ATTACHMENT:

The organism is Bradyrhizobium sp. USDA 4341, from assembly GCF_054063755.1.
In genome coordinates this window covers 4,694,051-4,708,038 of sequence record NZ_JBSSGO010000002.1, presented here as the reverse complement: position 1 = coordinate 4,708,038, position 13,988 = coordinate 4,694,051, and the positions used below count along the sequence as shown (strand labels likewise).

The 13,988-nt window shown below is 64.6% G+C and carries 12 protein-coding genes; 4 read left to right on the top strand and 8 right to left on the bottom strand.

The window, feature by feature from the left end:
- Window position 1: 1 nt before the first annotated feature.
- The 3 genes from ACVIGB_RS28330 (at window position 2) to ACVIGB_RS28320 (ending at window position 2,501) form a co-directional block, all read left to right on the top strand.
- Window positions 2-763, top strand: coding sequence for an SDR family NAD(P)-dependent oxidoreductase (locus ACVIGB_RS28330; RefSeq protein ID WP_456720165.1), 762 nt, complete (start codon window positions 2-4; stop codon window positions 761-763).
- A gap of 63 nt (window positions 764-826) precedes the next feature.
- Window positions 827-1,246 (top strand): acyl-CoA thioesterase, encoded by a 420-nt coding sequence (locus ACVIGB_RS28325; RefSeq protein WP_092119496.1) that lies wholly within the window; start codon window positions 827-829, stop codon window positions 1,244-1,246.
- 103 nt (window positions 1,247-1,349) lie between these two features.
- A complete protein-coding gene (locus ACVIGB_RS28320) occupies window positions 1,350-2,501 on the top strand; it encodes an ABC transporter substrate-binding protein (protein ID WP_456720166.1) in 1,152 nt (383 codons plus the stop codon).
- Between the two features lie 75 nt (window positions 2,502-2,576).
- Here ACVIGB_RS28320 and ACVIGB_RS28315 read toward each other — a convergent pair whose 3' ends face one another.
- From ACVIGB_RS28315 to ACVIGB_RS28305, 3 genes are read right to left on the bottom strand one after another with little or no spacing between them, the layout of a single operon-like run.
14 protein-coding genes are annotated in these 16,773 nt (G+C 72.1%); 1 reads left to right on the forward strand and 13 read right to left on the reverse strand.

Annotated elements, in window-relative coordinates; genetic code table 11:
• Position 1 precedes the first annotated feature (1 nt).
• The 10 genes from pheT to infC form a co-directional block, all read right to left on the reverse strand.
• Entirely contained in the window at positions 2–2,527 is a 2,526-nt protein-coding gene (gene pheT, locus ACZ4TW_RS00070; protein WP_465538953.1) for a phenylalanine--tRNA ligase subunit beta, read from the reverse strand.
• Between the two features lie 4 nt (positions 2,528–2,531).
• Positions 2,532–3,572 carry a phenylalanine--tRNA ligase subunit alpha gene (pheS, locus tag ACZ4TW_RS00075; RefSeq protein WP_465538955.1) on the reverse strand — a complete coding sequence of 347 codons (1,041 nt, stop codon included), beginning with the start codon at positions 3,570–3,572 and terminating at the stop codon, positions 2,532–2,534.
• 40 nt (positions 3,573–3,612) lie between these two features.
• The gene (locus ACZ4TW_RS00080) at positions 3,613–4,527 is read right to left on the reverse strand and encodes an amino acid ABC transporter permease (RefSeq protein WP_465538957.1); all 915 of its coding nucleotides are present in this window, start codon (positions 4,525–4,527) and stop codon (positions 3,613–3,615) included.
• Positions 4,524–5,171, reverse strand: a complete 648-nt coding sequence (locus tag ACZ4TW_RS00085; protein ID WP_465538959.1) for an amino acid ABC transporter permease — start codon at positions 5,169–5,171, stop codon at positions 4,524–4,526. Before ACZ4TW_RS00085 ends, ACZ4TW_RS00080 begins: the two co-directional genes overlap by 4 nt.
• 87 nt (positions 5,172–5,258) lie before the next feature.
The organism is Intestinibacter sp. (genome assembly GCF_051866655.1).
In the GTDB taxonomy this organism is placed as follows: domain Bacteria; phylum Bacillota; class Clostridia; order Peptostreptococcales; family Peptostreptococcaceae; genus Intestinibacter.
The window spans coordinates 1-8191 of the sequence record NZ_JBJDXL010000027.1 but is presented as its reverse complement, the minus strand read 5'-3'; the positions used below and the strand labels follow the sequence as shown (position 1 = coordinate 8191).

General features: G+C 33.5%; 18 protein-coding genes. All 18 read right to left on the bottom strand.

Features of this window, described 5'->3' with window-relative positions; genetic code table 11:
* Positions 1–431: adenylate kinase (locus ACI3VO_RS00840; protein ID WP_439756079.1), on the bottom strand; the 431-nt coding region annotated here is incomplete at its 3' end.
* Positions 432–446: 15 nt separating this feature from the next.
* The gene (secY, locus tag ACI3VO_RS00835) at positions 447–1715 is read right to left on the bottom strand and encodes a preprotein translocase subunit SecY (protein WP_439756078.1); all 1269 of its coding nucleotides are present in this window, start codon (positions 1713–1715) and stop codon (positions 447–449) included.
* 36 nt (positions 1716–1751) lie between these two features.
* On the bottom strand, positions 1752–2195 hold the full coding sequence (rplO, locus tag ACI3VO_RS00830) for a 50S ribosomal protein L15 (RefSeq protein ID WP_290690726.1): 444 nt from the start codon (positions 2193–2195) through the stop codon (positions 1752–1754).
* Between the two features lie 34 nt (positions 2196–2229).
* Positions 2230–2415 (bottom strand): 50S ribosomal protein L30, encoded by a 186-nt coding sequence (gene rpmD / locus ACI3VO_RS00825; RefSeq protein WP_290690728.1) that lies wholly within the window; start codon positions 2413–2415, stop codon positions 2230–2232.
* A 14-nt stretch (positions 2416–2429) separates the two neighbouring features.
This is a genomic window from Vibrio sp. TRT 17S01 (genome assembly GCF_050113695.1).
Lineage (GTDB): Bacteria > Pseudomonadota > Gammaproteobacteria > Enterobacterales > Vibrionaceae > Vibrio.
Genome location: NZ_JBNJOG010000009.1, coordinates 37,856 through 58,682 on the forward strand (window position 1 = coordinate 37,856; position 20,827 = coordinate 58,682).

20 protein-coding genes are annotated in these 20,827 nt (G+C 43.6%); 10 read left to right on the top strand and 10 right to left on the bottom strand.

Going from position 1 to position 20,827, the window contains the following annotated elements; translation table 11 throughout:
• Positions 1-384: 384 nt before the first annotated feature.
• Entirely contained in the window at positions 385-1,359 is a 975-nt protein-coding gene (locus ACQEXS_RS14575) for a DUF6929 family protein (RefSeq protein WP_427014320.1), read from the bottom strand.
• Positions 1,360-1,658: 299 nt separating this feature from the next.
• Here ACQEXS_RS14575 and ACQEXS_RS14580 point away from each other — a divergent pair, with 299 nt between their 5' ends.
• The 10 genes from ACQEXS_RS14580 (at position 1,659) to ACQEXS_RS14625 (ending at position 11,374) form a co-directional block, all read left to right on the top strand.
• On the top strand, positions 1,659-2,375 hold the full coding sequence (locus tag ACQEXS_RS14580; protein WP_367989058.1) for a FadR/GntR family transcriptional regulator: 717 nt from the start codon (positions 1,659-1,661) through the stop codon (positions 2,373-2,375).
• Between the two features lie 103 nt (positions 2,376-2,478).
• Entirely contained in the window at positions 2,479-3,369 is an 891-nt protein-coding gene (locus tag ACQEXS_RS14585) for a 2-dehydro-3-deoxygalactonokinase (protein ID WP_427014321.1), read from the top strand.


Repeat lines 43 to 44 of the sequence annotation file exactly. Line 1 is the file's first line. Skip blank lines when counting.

Going from position 1 to position 20,827, the window contains the following annotated elements; translation table 11 throughout:
• Positions 1-384: 384 nt before the first annotated feature.